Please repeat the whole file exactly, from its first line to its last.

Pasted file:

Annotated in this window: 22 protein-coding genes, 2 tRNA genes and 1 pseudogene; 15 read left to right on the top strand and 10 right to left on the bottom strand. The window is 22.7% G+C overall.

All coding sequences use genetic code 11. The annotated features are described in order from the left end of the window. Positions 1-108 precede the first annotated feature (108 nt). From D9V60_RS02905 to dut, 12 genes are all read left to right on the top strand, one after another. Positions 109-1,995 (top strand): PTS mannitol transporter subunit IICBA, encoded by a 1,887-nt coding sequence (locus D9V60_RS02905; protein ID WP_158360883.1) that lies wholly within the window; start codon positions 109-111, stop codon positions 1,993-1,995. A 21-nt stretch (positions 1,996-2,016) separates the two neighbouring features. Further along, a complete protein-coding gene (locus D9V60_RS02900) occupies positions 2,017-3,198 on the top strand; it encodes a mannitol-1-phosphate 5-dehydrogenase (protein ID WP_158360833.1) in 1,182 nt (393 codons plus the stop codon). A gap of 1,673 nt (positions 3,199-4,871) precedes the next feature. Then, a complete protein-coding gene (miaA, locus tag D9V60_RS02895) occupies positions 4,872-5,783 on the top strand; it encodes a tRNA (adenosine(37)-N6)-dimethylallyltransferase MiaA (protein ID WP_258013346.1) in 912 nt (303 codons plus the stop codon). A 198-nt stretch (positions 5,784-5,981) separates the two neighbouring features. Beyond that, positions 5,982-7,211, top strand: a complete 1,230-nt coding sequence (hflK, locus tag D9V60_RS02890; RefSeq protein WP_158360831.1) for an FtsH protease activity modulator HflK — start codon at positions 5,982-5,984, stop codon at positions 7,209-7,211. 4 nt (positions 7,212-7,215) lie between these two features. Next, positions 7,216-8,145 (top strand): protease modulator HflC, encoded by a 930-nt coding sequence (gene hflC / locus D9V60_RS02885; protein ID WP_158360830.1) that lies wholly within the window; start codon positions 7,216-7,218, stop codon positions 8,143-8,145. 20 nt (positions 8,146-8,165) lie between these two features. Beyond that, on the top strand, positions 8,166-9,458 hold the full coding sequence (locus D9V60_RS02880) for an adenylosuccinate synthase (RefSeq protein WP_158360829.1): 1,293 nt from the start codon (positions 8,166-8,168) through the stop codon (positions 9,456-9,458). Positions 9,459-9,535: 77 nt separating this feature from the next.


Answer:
Annotated in this window: 22 protein-coding genes, 2 tRNA genes and 1 pseudogene; 15 read left to right on the top strand and 10 right to left on the bottom strand. The window is 22.7% G+C overall.

All coding sequences use genetic code 11. The annotated features are described in order from the left end of the window. Positions 1-108 precede the first annotated feature (108 nt). From D9V60_RS02905 to dut, 12 genes are all read left to right on the top strand, one after another. Positions 109-1,995 (top strand): PTS mannitol transporter subunit IICBA, encoded by a 1,887-nt coding sequence (locus D9V60_RS02905; protein ID WP_158360883.1) that lies wholly within the window; start codon positions 109-111, stop codon positions 1,993-1,995. A 21-nt stretch (positions 1,996-2,016) separates the two neighbouring features. Further along, a complete protein-coding gene (locus D9V60_RS02900) occupies positions 2,017-3,198 on the top strand; it encodes a mannitol-1-phosphate 5-dehydrogenase (protein ID WP_158360833.1) in 1,182 nt (393 codons plus the stop codon). A gap of 1,673 nt (positions 3,199-4,871) precedes the next feature. Then, a complete protein-coding gene (miaA, locus tag D9V60_RS02895) occupies positions 4,872-5,783 on the top strand; it encodes a tRNA (adenosine(37)-N6)-dimethylallyltransferase MiaA (protein ID WP_258013346.1) in 912 nt (303 codons plus the stop codon). A 198-nt stretch (positions 5,784-5,981) separates the two neighbouring features. Beyond that, positions 5,982-7,211, top strand: a complete 1,230-nt coding sequence (hflK, locus tag D9V60_RS02890; RefSeq protein WP_158360831.1) for an FtsH protease activity modulator HflK — start codon at positions 5,982-5,984, stop codon at positions 7,209-7,211. 4 nt (positions 7,212-7,215) lie between these two features. Next, positions 7,216-8,145 (top strand): protease modulator HflC, encoded by a 930-nt coding sequence (gene hflC / locus D9V60_RS02885; protein ID WP_158360830.1) that lies wholly within the window; start codon positions 7,216-7,218, stop codon positions 8,143-8,145. 20 nt (positions 8,146-8,165) lie between these two features. Beyond that, on the top strand, positions 8,166-9,458 hold the full coding sequence (locus D9V60_RS02880) for an adenylosuccinate synthase (RefSeq protein WP_158360829.1): 1,293 nt from the start codon (positions 8,166-8,168) through the stop codon (positions 9,456-9,458). Positions 9,459-9,535: 77 nt separating this feature from the next.